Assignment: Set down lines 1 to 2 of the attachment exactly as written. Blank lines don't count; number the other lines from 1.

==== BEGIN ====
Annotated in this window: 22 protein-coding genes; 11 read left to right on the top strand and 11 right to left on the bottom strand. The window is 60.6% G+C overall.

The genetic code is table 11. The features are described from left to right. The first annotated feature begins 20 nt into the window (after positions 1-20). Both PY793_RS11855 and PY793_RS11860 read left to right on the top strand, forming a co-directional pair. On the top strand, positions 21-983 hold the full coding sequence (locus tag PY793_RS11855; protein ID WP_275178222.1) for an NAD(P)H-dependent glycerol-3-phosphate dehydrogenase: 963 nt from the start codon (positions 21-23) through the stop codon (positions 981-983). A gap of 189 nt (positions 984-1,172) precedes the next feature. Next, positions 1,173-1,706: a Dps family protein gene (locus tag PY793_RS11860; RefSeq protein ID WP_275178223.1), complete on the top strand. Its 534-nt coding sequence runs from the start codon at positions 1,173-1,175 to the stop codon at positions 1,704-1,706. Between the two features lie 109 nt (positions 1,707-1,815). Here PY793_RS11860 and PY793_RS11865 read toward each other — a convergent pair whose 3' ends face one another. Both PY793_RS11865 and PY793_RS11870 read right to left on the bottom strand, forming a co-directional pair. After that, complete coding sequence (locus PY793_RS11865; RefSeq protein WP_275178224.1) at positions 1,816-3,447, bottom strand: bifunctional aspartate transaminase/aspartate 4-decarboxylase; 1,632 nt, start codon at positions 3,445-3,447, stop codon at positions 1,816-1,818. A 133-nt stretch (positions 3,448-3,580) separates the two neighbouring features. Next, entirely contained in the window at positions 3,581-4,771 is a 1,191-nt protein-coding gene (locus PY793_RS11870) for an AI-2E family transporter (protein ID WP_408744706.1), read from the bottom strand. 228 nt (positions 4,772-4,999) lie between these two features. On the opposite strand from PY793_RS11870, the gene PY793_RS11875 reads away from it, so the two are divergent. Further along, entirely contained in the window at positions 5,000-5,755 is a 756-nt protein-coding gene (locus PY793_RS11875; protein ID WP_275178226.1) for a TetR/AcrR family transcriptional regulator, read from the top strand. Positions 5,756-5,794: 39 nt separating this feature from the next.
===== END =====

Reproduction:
Annotated in this window: 22 protein-coding genes; 11 read left to right on the top strand and 11 right to left on the bottom strand. The window is 60.6% G+C overall.

The genetic code is table 11. The features are described from left to right. The first annotated feature begins 20 nt into the window (after positions 1-20). Both PY793_RS11855 and PY793_RS11860 read left to right on the top strand, forming a co-directional pair. On the top strand, positions 21-983 hold the full coding sequence (locus tag PY793_RS11855; protein ID WP_275178222.1) for an NAD(P)H-dependent glycerol-3-phosphate dehydrogenase: 963 nt from the start codon (positions 21-23) through the stop codon (positions 981-983). A gap of 189 nt (positions 984-1,172) precedes the next feature. Next, positions 1,173-1,706: a Dps family protein gene (locus tag PY793_RS11860; RefSeq protein ID WP_275178223.1), complete on the top strand. Its 534-nt coding sequence runs from the start codon at positions 1,173-1,175 to the stop codon at positions 1,704-1,706. Between the two features lie 109 nt (positions 1,707-1,815). Here PY793_RS11860 and PY793_RS11865 read toward each other — a convergent pair whose 3' ends face one another. Both PY793_RS11865 and PY793_RS11870 read right to left on the bottom strand, forming a co-directional pair. After that, complete coding sequence (locus PY793_RS11865; RefSeq protein WP_275178224.1) at positions 1,816-3,447, bottom strand: bifunctional aspartate transaminase/aspartate 4-decarboxylase; 1,632 nt, start codon at positions 3,445-3,447, stop codon at positions 1,816-1,818. A 133-nt stretch (positions 3,448-3,580) separates the two neighbouring features. Next, entirely contained in the window at positions 3,581-4,771 is a 1,191-nt protein-coding gene (locus PY793_RS11870) for an AI-2E family transporter (protein ID WP_408744706.1), read from the bottom strand. 228 nt (positions 4,772-4,999) lie between these two features. On the opposite strand from PY793_RS11870, the gene PY793_RS11875 reads away from it, so the two are divergent. Further along, entirely contained in the window at positions 5,000-5,755 is a 756-nt protein-coding gene (locus PY793_RS11875; protein ID WP_275178226.1) for a TetR/AcrR family transcriptional regulator, read from the top strand. Positions 5,756-5,794: 39 nt separating this feature from the next.